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Prof. Ulrica Edlund about Carbotrace 540:

"We were studying the biochemical composition of Ulva lactuca (a.k.a. Ulva fenestrata), which is still not fully known. Our hypothesis, and we wanted to prove, was the presence of cellulose and we knew that optotracing was probably the best method for analysis to distinguish cellulose from other glucans, but not which optotracing molecule would work the best. So we simply took a few of the optotracers we had already used plus the newest available variant [Carbotrace 540 from Ebba Biotech] and that one proved to work best of all! We saw a clear redshift in the excitation spectra and a specific peak, confirming the presence of cellulose nanofibrils. So we have proven the presence of cellulose in Ulva and that the xylose detected in other analyses must stem from another saccharide co-existing with cellulose. Our studies will now continue to try to more fully understand the structure of Xyloglucan."

Ulrica Edlund is Professor in Polymer technology at KTH Royal Institue of Technology and Vice Director at the Center for the Advancement of Integrated Medical and Engineering Sciences (AIMES) at Karolinska Institutet in Stockholm, Sweden.

Testimonial given on August 13th, 2021


Dr. Ferdinand X. Choong about Carbotrace 680:

"It really made carbohydrate detection so much easier! Thinking back on how to detect starch you had to use iodine solutions - that was kind of messy - and now Carbotrace 680 just works - simple and accurate."

Dr. Ferdinand X. Choong is Assistant Professorat Karolinska Institutet and Team Leader at the Center for the Advancement of Integrated Medical and Engineering Sciences (AIMES) in Stockholm, Sweden. AIMES is a new center promoting interdisciplinary research, innovation, implementation and entrepreneurship and is funded by KTH Royal Institute of Technology and Karolinska Institutet.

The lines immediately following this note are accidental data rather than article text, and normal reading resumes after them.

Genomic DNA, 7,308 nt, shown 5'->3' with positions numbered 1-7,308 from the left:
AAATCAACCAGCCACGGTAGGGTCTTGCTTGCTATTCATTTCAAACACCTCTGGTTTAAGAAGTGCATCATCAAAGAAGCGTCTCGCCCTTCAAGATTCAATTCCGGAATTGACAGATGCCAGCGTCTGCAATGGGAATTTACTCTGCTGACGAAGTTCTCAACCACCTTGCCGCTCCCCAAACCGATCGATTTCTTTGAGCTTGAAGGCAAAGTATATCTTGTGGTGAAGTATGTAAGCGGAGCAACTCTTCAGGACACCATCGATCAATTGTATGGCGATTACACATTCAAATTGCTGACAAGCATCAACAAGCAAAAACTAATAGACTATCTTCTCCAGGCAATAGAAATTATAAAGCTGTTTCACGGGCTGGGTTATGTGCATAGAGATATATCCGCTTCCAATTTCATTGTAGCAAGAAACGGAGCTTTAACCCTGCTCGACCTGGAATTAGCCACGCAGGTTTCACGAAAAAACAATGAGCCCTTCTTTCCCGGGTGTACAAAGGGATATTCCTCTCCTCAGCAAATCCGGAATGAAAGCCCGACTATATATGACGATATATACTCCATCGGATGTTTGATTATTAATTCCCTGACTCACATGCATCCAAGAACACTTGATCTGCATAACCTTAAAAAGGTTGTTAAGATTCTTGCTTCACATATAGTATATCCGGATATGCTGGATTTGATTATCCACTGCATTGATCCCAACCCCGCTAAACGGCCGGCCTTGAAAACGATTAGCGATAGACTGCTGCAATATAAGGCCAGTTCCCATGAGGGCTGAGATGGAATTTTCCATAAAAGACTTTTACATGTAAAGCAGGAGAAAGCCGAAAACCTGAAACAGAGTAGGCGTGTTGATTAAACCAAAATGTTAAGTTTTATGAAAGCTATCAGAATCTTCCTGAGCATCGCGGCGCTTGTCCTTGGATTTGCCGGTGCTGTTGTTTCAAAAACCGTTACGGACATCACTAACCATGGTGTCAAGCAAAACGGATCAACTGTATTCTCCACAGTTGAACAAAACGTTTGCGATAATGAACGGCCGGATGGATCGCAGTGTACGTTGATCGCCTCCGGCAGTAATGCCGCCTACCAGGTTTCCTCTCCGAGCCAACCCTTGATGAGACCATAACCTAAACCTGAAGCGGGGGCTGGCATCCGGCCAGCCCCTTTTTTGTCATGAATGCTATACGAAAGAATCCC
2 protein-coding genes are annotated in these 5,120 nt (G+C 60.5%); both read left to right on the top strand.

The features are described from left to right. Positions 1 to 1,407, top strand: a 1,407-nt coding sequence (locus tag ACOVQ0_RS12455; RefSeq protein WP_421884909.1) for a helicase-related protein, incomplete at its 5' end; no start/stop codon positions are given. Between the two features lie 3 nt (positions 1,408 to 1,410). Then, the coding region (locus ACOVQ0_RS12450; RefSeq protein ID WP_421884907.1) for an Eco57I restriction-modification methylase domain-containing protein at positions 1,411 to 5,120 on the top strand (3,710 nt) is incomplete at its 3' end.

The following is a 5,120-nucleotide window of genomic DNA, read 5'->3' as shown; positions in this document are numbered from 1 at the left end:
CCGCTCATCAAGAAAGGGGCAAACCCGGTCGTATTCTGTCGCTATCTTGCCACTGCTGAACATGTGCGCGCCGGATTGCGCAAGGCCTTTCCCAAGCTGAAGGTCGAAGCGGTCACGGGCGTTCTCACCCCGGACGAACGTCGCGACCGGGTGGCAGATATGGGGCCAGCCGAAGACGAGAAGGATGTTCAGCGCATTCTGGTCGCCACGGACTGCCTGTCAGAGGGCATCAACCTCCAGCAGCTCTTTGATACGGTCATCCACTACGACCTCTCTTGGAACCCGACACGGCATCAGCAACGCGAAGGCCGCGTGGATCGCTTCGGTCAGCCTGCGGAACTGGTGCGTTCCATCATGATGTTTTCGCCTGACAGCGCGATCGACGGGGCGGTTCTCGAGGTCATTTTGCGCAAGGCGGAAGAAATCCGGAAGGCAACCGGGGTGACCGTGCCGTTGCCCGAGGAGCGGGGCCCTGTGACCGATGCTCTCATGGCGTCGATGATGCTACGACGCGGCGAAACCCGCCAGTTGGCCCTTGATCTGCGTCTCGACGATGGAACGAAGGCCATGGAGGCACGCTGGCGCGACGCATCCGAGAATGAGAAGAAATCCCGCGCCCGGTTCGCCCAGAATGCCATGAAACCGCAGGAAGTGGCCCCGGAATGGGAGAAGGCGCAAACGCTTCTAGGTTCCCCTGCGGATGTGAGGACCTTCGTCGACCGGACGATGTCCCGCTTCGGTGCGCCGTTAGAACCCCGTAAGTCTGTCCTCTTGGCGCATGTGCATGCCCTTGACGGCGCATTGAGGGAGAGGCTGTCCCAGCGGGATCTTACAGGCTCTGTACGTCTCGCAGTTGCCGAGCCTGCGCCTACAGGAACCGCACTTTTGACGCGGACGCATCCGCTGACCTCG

Testimonial given on May 21st, 2021


Prof. Ulrica Edlund about Optotracing:

Ulrica Edlund is Professor in Polymer technology at KTH Royal Institue of Technology and Vice Director at the Center for the Advancement of Integrated Medical and Engineering Sciences (AIMES) at Karolinska Institutet in Stockholm, Sweden.

Optotracing in biorefinement of Canola Straw. Thin sections of canola straw were prepared for non-destructive optotracing analysis by fluorescence microscopy. Optotracing shows cellulose yellow and lignin blue-turquoise. The images were kindly provided by Prof. Ulrica Edlund.

Testimonial given on April 29th, 2021


Dr. Liudmila Kozlova about Carbotrace 680:

"We have used Carbotrace 680 to resolve the cellular structure of studied plants. It is possible due to the high content of cellulose in plant cell walls. Moreover, the fluorescence intensity of Carbotrace 680 can be used for the determination of cell wall thickness and, hence, as the normalization factor for quantification of labelling/staining by other cell wall-specific agents. Carbotrace 680 may be a better choice for cell wall thickness quantification than Calcofluor White in the case you are studying plant species that display high autofluorescence at UV irradiation (i.e. almost all Monocots). Carbotrace 680 also may help if for some reasons you cannot use UV excitation and/or blue light detection. Our experience with that molecule was just great. We definitely will use it again."

Dr. Liudmila Kozlova, Kazan Scientific Center of the Russian Academy of Sciences, Kazan Institute of Biochemistry and Biophysics, Kazan, Russia

Fluorescence micrographs of maize root cross-sections stained with Carbotrace 680. The images were kindly provided by Dr. Anna Petrova, Kazan Scientific Center of the Russian Academy of Sciences, Kazan Institute of Biochemistry and Biophysics, Kazan, Russia.

Testimonial given on March 25th, 2021


Tharagan Kumar about Carbotrace 680:

Tharagan Kumar is doctoral student at KTH Royal Institute of Technology, Division of Nanobiotechnology located at SciLifeLab in Solna, Sweden. Tharagan sent us an image about how he was using Carbotrace 680 in his work.

Optimization of an immobilization matrix made of cellulose nanofibrils in a microfluidic device. The images were kindly provided by Tharagan Kumar, KTH Royal Institue of Technology, Division of Nanobiotechnology.

Testimonial given on April 29th, 2021